- A town hall meeting held by breakout 2020 Democratic candidate Pete Buttigieg turned tense on Sunday as South Bend residents expressed anger towards their mayor over a recent fatal police shooting.
- Frustrated attendees questioned Buttigieg over the shooting of Eric Logan, an African-American man, by a white South Bend police officer last week, which highlighted racial tensions in the city.
- Buttigieg is a rising star in the leadup to the 2020 elections, but faces an uphill battle ahead of the Democratic primary debates to woo minority voters, as observers have noted his crowds are “very impressive but also very white.”
A town hall meeting held by breakout 2020 Democratic candidate Pete Buttigieg turned tense on Sunday as South Bend residents expressed anger over a recent fatal police shooting.
Buttigieg, the Mayor of South Bend, Indiana, temporarily left the campaign trail to address local concerns alongside Police Chief Scott Ruszkowski over the shooting of Eric Logan, an African-American man, by a white South Bend police officer last week.
Residents questioned why the officer, South Bend Police Sgt. Ryan O’Neill, didn’t have his body camera turned on when he confronted Logan in an apartment complex parking lot before fatally shooting the suspect, who allegedly was carrying a knife, in the abdomen. Officials explained at a press conference last week that the body camera was not turned on because the officer did not activate his emergency lights, which were connected to his dashboard camera and his body camera.
“Why wasn’t it already mandatory in the policy that you record every interaction with citizens? It makes no sense,” a local resident asked.
“My view is that under the current policy, when an officer on a call encounters a civilian, the cameras should be activated,” Buttigieg responded calmly as crowds grew impatient.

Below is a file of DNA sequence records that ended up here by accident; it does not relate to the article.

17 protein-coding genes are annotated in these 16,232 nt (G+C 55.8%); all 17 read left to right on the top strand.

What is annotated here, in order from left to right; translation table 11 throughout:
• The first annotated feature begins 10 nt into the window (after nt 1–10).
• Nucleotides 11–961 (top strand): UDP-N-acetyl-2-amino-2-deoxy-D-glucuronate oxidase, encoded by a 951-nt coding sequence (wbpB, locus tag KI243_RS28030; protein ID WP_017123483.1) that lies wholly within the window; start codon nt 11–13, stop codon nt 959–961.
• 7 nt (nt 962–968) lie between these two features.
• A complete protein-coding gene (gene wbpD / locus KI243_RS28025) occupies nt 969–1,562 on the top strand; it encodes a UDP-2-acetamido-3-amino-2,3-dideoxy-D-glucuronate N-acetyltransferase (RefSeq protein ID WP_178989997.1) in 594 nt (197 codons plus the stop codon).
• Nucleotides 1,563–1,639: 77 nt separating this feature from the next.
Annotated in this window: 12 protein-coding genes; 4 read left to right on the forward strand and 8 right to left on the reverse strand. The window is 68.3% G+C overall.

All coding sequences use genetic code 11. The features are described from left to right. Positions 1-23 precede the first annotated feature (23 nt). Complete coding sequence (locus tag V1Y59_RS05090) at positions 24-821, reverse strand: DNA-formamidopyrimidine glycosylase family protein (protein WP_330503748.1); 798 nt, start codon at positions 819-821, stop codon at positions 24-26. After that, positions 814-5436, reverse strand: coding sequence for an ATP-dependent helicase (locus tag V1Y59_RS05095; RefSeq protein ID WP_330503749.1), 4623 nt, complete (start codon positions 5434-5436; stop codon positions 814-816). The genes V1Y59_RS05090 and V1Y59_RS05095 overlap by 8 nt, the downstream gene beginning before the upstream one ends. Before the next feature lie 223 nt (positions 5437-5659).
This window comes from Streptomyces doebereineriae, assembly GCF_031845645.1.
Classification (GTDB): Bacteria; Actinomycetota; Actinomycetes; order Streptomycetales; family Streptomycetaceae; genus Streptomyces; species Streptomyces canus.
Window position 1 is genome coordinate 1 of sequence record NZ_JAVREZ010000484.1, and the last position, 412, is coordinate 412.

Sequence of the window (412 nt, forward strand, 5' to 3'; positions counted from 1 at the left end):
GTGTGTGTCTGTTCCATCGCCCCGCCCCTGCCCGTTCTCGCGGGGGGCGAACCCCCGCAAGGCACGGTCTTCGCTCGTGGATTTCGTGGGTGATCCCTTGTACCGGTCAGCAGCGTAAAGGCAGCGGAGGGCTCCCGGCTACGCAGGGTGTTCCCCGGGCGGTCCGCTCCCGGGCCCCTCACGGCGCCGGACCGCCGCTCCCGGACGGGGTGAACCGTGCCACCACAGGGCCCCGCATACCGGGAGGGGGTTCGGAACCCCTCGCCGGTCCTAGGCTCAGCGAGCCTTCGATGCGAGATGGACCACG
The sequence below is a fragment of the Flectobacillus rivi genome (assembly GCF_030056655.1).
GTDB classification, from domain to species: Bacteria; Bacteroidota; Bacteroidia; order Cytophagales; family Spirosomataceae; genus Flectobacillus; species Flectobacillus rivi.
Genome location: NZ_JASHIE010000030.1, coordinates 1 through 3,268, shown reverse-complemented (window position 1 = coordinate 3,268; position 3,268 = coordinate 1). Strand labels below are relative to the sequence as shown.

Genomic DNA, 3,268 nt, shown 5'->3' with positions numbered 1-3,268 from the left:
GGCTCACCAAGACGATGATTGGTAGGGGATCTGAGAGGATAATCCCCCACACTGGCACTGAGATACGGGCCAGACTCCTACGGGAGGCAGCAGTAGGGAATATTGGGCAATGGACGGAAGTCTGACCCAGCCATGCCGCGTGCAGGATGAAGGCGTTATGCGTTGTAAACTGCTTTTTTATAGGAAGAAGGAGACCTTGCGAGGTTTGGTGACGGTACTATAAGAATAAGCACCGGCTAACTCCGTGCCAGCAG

Several other residents expressed fear of being targeted by officers based on race, and demanded a review of the officers patroling the streets of South Bend. “Reorganise your department by Friday of next week and based on data get the racists of the streets,” one attendee said.
Citizen to Pete Buttigieg: "Reorganize your department by Friday of next week, & based on data get the racists off the streets. It's disrespectful that I wake up everyday scared. It's disrespectful that I have 3 boys that I have to teach today what to do." https://t.co/MWuWXMVTAp pic.twitter.com/a9ceu1PTnP
— The Hill (@thehill) June 24, 2019
“There is a lot beneath the surface when it comes to trust and legitimacy around policing and race in our city,” Buttigieg said, according to NBC, adding that while the city has made some progress towards raising police standards, the police department still struggles with diversity.
“As the mayor of the city, I want to acknowledge that those last two lines of effort, the effort to recruit more minority officers to the police department and the effort to introduce body cameras, have not succeeded,” he said, according to NBC. “And I accept responsibility for that.”
The 37-year-old is a rising star in the leadup to the 2020 elections, with recent polls indicating that most voters find him more “electable” than many other more established Democratic candidates. Still, he faces an uphill battle ahead of the Democratic primary debates to woo minority voters, as observers have said his crowds are “very impressive but also very white.” Critics have also noted his tense relationship with the police department and the black community following the controversial firing of South Bend’s first black police chief Darryl Boykins in 2012, shortly after Buttigieg took office.
Black voters account for about one-fifth of the Democratic Party electorate, according to the New York Times, and make up a large portion of the voting bloc in early-voting states like South Carolina, where Buttigieg recently campaigned.
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